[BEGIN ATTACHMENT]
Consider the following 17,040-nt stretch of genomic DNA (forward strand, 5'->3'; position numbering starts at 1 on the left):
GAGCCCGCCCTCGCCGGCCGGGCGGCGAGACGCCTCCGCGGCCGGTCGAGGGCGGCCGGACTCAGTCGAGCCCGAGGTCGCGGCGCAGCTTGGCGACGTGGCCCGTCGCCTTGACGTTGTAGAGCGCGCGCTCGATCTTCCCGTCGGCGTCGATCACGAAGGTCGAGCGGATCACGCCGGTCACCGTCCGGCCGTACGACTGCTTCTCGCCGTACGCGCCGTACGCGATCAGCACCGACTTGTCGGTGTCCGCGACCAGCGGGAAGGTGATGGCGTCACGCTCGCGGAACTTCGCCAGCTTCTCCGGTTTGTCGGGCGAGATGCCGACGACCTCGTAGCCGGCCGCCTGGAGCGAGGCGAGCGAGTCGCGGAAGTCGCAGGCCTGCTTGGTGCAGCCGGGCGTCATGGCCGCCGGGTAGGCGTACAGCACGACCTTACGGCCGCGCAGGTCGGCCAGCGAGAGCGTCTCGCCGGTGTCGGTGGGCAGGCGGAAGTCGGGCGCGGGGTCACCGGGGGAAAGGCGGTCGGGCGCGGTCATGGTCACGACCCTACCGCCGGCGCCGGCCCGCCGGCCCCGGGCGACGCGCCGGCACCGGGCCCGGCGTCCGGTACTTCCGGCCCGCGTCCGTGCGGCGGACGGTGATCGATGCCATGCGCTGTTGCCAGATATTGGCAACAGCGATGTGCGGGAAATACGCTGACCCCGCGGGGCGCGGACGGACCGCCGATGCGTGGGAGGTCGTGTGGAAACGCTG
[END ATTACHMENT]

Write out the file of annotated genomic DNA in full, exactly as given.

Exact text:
Consider the following 17,040-nt stretch of genomic DNA (forward strand, 5'->3'; position numbering starts at 1 on the left):
GAGCCCGCCCTCGCCGGCCGGGCGGCGAGACGCCTCCGCGGCCGGTCGAGGGCGGCCGGACTCAGTCGAGCCCGAGGTCGCGGCGCAGCTTGGCGACGTGGCCCGTCGCCTTGACGTTGTAGAGCGCGCGCTCGATCTTCCCGTCGGCGTCGATCACGAAGGTCGAGCGGATCACGCCGGTCACCGTCCGGCCGTACGACTGCTTCTCGCCGTACGCGCCGTACGCGATCAGCACCGACTTGTCGGTGTCCGCGACCAGCGGGAAGGTGATGGCGTCACGCTCGCGGAACTTCGCCAGCTTCTCCGGTTTGTCGGGCGAGATGCCGACGACCTCGTAGCCGGCCGCCTGGAGCGAGGCGAGCGAGTCGCGGAAGTCGCAGGCCTGCTTGGTGCAGCCGGGCGTCATGGCCGCCGGGTAGGCGTACAGCACGACCTTACGGCCGCGCAGGTCGGCCAGCGAGAGCGTCTCGCCGGTGTCGGTGGGCAGGCGGAAGTCGGGCGCGGGGTCACCGGGGGAAAGGCGGTCGGGCGCGGTCATGGTCACGACCCTACCGCCGGCGCCGGCCCGCCGGCCCCGGGCGACGCGCCGGCACCGGGCCCGGCGTCCGGTACTTCCGGCCCGCGTCCGTGCGGCGGACGGTGATCGATGCCATGCGCTGTTGCCAGATATTGGCAACAGCGATGTGCGGGAAATACGCTGACCCCGCGGGGCGCGGACGGACCGCCGATGCGTGGGAGGTCGTGTGGAAACGCTG